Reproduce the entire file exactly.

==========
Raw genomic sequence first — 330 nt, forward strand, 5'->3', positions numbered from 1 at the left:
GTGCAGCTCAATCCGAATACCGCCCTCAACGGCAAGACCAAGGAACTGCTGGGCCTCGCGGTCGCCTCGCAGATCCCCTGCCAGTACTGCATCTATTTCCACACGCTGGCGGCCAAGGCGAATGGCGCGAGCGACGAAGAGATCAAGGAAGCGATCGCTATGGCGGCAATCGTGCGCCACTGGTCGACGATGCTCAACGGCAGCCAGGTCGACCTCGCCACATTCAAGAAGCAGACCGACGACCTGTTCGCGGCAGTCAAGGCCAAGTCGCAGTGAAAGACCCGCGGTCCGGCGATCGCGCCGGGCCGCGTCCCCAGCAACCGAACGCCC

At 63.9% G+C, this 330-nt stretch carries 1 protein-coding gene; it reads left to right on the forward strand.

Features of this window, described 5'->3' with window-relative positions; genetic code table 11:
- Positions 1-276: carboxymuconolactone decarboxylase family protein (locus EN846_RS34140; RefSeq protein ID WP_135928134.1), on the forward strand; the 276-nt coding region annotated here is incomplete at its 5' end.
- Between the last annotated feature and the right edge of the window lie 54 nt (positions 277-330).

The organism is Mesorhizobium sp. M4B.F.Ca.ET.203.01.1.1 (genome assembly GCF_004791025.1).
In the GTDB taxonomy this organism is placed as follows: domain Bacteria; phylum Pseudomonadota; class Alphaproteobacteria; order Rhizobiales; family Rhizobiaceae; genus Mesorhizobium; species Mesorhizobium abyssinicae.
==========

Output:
Raw genomic sequence first — 330 nt, forward strand, 5'->3', positions numbered from 1 at the left:
GTGCAGCTCAATCCGAATACCGCCCTCAACGGCAAGACCAAGGAACTGCTGGGCCTCGCGGTCGCCTCGCAGATCCCCTGCCAGTACTGCATCTATTTCCACACGCTGGCGGCCAAGGCGAATGGCGCGAGCGACGAAGAGATCAAGGAAGCGATCGCTATGGCGGCAATCGTGCGCCACTGGTCGACGATGCTCAACGGCAGCCAGGTCGACCTCGCCACATTCAAGAAGCAGACCGACGACCTGTTCGCGGCAGTCAAGGCCAAGTCGCAGTGAAAGACCCGCGGTCCGGCGATCGCGCCGGGCCGCGTCCCCAGCAACCGAACGCCC

At 63.9% G+C, this 330-nt stretch carries 1 protein-coding gene; it reads left to right on the forward strand.

Features of this window, described 5'->3' with window-relative positions; genetic code table 11:
- Positions 1-276: carboxymuconolactone decarboxylase family protein (locus EN846_RS34140; RefSeq protein ID WP_135928134.1), on the forward strand; the 276-nt coding region annotated here is incomplete at its 5' end.
- Between the last annotated feature and the right edge of the window lie 54 nt (positions 277-330).

The organism is Mesorhizobium sp. M4B.F.Ca.ET.203.01.1.1 (genome assembly GCF_004791025.1).
In the GTDB taxonomy this organism is placed as follows: domain Bacteria; phylum Pseudomonadota; class Alphaproteobacteria; order Rhizobiales; family Rhizobiaceae; genus Mesorhizobium; species Mesorhizobium abyssinicae.